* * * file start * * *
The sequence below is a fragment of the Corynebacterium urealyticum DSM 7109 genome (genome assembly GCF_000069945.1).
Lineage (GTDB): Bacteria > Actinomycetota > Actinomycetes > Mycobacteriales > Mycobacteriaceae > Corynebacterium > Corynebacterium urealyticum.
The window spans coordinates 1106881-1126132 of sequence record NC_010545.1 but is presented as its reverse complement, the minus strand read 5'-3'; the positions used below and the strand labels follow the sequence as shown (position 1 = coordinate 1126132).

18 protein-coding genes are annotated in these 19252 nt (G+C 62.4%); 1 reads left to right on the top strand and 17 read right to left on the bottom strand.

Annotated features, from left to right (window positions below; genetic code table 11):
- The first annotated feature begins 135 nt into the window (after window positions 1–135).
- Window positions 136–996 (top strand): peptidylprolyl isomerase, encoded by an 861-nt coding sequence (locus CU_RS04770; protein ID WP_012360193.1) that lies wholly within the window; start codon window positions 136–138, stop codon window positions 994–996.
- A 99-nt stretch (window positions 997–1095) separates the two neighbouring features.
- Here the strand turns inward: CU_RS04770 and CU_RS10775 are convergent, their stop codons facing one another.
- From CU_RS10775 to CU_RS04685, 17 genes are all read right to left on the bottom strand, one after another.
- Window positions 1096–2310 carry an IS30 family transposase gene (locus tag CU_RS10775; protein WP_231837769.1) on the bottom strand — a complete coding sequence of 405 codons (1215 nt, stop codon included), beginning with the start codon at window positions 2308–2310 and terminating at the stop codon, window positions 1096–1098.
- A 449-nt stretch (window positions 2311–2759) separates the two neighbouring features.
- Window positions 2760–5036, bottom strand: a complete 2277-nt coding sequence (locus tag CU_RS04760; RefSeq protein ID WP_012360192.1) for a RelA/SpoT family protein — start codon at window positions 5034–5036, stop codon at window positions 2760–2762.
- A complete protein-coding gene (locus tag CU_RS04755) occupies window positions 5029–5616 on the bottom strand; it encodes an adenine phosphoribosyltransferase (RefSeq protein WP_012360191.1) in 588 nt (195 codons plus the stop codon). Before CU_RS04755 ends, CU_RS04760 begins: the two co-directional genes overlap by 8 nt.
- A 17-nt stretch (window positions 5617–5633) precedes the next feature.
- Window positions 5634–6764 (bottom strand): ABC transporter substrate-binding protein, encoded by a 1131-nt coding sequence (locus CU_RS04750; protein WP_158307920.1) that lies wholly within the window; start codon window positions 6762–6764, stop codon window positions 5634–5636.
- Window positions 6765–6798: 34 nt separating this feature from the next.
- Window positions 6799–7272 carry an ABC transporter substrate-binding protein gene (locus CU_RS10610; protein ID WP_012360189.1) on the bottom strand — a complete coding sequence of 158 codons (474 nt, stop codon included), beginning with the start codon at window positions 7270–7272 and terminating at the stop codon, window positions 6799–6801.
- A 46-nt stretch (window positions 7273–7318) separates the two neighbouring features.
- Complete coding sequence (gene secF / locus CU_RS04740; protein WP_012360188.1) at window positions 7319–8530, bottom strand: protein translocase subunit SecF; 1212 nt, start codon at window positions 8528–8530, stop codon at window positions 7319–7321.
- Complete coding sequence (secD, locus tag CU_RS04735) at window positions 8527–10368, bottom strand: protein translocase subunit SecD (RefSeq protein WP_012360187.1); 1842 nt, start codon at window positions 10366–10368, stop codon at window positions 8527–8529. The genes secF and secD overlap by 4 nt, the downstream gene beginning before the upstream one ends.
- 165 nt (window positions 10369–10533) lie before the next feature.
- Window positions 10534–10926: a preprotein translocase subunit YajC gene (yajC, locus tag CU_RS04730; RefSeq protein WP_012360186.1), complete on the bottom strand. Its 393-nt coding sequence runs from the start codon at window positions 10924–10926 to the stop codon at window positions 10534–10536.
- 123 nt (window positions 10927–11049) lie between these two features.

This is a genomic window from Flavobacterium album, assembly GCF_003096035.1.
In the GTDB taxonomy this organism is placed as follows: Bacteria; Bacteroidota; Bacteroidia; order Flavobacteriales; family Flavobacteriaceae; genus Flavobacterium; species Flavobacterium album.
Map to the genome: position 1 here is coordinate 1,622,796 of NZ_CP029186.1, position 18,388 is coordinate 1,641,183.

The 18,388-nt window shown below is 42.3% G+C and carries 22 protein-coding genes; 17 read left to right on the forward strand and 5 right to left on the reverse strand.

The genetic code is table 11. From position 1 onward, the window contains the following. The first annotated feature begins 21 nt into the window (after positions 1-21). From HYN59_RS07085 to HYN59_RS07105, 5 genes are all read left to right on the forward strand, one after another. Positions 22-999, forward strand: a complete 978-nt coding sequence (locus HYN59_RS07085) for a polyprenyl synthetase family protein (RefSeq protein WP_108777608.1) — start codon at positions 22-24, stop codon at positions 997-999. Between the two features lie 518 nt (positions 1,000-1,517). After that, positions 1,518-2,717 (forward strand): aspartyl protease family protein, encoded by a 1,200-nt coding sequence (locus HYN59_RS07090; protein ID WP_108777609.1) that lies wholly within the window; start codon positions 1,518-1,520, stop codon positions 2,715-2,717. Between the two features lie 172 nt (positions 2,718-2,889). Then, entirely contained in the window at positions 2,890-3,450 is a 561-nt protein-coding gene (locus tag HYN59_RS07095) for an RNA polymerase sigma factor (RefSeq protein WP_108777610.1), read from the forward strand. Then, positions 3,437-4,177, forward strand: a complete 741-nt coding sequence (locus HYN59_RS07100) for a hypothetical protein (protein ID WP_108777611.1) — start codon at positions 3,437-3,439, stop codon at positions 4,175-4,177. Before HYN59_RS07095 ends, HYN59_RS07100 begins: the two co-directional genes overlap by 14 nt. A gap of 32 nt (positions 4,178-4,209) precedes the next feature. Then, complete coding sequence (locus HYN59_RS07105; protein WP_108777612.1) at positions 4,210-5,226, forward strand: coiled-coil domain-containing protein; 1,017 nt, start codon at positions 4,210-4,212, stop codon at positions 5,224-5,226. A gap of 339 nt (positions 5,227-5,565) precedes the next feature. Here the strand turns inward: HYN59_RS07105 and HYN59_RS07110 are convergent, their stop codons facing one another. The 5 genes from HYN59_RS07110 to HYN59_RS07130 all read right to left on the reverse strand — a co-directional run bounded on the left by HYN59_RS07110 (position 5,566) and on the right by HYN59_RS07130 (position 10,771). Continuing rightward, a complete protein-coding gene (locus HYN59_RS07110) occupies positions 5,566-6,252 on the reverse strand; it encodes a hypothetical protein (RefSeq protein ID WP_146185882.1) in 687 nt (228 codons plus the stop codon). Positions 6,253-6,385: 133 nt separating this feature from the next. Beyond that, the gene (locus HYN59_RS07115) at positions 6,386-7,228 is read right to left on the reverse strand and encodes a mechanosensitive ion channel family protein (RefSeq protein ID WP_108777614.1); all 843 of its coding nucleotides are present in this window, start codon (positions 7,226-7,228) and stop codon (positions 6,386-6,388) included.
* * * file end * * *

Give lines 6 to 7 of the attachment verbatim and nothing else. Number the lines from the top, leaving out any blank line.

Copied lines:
- The first annotated feature begins 135 nt into the window (after window positions 1–135).
- Window positions 136–996 (top strand): peptidylprolyl isomerase, encoded by an 861-nt coding sequence (locus CU_RS04770; protein ID WP_012360193.1) that lies wholly within the window; start codon window positions 136–138, stop codon window positions 994–996.